In only a few short pages, Hop-Frog touches on themes that still resonate today – abuse of power, victimization, and the difficulties of the less-fortunate. Undoubtedly, Edgar Allan Poe shared these frustrations as his life struggled onward with no hope in sight. Unable to act out in real life, his characters, like Hop-Frog, became his outlet. After almost two centuries, his depictions of rage, violence and madness are as terrifying and disturbing as ever.
ABOUT THE AUTHOR
The name Poe brings to mind images of murderers and madmen, premature burials, and mysterious women who return from the dead. His works have been in print since 1827 and include such literary classics as “The Tell-Tale Heart,” “The Raven,” and “The Fall of the House of Usher.” This versatile writer’s oeuvre includes short stories, poetry, a novel, a textbook, a book of scientific theory, and hundreds of essays and book reviews. He is widely acknowledged as the inventor of the modern detective story and an innovator in the science fiction genre, but he made his living as America’s first great literary critic and theoretician. Poe’s reputation today rests primarily on his tales of terror as well as on his haunting lyric poetry.
Just as the bizarre characters in Poe’s stories have captured the public imagination so too has Poe himself. He is seen as a morbid, mysterious figure lurking in the shadows of moonlit cemeteries or crumbling castles. This is the Poe of legend. But much of what we know about Poe is wrong, the product of a biography written by one of his enemies in an attempt to defame the author’s name.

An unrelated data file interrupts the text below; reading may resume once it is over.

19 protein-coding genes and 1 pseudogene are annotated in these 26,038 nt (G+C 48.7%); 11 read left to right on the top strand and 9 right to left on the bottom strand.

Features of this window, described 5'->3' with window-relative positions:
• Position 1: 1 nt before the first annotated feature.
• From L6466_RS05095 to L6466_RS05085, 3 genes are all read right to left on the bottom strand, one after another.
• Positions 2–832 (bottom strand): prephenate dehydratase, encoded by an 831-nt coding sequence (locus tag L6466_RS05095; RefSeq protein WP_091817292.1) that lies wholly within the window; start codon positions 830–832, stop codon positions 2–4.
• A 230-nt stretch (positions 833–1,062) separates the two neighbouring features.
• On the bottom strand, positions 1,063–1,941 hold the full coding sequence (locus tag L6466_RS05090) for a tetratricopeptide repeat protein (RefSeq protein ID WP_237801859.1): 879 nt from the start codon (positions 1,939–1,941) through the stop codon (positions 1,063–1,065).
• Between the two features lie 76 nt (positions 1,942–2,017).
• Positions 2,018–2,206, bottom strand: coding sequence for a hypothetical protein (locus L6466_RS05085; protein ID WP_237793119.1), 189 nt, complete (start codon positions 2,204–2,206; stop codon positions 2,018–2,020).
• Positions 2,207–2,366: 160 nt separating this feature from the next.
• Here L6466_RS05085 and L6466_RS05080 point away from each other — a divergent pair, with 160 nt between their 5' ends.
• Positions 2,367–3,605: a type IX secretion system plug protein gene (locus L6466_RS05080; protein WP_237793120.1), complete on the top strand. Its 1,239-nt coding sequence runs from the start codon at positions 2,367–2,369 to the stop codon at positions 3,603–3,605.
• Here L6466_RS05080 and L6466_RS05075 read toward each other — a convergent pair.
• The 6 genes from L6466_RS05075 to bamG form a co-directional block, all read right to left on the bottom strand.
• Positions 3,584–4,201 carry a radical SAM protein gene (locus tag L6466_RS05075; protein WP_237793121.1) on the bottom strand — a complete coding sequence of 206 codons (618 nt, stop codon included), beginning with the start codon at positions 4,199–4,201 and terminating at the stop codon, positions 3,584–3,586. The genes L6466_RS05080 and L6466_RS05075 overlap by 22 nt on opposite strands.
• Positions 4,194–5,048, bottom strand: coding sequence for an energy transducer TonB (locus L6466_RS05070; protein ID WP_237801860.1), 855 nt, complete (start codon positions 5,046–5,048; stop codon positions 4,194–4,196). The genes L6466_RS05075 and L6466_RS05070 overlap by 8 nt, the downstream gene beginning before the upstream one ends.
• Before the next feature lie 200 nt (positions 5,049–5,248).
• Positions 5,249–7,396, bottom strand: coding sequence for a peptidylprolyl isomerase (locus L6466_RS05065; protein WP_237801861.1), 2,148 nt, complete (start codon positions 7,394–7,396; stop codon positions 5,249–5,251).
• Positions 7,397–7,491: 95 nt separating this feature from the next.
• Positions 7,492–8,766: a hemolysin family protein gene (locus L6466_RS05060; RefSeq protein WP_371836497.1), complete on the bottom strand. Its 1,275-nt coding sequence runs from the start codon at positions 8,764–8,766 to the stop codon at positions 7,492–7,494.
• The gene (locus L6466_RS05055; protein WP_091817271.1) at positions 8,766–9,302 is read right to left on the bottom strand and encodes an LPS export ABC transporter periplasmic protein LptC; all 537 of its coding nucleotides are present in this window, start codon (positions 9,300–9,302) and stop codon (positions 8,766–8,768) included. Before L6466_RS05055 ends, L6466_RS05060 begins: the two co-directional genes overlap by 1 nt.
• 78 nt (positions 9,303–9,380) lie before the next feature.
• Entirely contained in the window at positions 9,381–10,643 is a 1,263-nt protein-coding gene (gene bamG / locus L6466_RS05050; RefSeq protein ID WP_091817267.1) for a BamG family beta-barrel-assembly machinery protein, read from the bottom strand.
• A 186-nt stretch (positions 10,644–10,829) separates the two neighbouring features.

The real Poe was born to traveling actors in Boston on January 19, 1809. Edgar was the second of three children. His other brother William Henry Leonard Poe would also become a poet before his early death, and Poe’s sister Rosalie Poe would grow up to teach penmanship at a Richmond girls’ school. Within three years of Poe’s birth both of his parents had died, and he was taken in by the wealthy tobacco merchant John Allan and his wife Frances Valentine Allan in Richmond, Virginia while Poe’s siblings went to live with other families. Mr. Allan would rear Poe to be a businessman and a Virginia gentleman, but Poe had dreams of being a writer in emulation of his childhood hero the British poet Lord Byron. Early poetic verses found written in a young Poe’s handwriting on the backs of Allan’s ledger sheets reveal how little interest Poe had in the tobacco business.
In his own words – Surly Joe is a moderately nondescript Toronto-based white guy who spends too much time contemplating the nature of boredom. His aspirations waver between wanting to be either a professional gambler or a Zen monk, with a touch of writing on the side. After completing university with a degree in a subject that does not readily lead to any sort of viable employment, he wandered through Europe and Northern Africa for a while collecting stories and useless trivia, circumstance led to a career back in Toronto. He now spends his money on food, friends, wine and annual trips to Las Vegas.